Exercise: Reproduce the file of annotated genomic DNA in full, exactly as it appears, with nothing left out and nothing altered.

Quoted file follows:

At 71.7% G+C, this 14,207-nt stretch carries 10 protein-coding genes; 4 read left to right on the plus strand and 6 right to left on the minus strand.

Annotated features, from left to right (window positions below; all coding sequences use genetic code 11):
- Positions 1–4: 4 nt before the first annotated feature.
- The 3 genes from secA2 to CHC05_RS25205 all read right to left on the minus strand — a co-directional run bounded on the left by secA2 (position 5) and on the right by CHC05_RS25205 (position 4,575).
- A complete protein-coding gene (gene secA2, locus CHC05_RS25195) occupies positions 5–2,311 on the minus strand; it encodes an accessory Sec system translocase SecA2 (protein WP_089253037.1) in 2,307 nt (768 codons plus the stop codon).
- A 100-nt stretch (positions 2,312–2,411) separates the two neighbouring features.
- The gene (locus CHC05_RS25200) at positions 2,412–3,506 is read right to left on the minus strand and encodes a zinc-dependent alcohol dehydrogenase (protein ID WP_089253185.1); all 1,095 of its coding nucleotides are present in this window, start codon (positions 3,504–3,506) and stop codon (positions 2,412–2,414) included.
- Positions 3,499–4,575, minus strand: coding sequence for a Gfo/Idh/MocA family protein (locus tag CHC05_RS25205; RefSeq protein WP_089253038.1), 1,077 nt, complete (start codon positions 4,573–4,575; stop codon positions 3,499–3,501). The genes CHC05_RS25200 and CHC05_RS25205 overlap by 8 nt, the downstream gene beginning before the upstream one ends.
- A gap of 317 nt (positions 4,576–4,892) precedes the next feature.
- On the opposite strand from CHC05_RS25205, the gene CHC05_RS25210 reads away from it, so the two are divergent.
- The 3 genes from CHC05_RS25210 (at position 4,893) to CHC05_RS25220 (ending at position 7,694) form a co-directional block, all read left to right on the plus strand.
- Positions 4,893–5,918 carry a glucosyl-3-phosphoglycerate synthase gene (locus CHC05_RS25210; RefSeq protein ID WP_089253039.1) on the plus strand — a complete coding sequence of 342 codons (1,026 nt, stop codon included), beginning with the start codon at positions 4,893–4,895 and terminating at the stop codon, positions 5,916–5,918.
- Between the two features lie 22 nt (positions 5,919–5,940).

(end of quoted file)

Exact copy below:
At 71.7% G+C, this 14,207-nt stretch carries 10 protein-coding genes; 4 read left to right on the plus strand and 6 right to left on the minus strand.

Annotated features, from left to right (window positions below; all coding sequences use genetic code 11):
- Positions 1–4: 4 nt before the first annotated feature.
- The 3 genes from secA2 to CHC05_RS25205 all read right to left on the minus strand — a co-directional run bounded on the left by secA2 (position 5) and on the right by CHC05_RS25205 (position 4,575).
- A complete protein-coding gene (gene secA2, locus CHC05_RS25195) occupies positions 5–2,311 on the minus strand; it encodes an accessory Sec system translocase SecA2 (protein WP_089253037.1) in 2,307 nt (768 codons plus the stop codon).
- A 100-nt stretch (positions 2,312–2,411) separates the two neighbouring features.
- The gene (locus CHC05_RS25200) at positions 2,412–3,506 is read right to left on the minus strand and encodes a zinc-dependent alcohol dehydrogenase (protein ID WP_089253185.1); all 1,095 of its coding nucleotides are present in this window, start codon (positions 3,504–3,506) and stop codon (positions 2,412–2,414) included.
- Positions 3,499–4,575, minus strand: coding sequence for a Gfo/Idh/MocA family protein (locus tag CHC05_RS25205; RefSeq protein WP_089253038.1), 1,077 nt, complete (start codon positions 4,573–4,575; stop codon positions 3,499–3,501). The genes CHC05_RS25200 and CHC05_RS25205 overlap by 8 nt, the downstream gene beginning before the upstream one ends.
- A gap of 317 nt (positions 4,576–4,892) precedes the next feature.
- On the opposite strand from CHC05_RS25205, the gene CHC05_RS25210 reads away from it, so the two are divergent.
- The 3 genes from CHC05_RS25210 (at position 4,893) to CHC05_RS25220 (ending at position 7,694) form a co-directional block, all read left to right on the plus strand.
- Positions 4,893–5,918 carry a glucosyl-3-phosphoglycerate synthase gene (locus CHC05_RS25210; RefSeq protein ID WP_089253039.1) on the plus strand — a complete coding sequence of 342 codons (1,026 nt, stop codon included), beginning with the start codon at positions 4,893–4,895 and terminating at the stop codon, positions 5,916–5,918.
- Between the two features lie 22 nt (positions 5,919–5,940).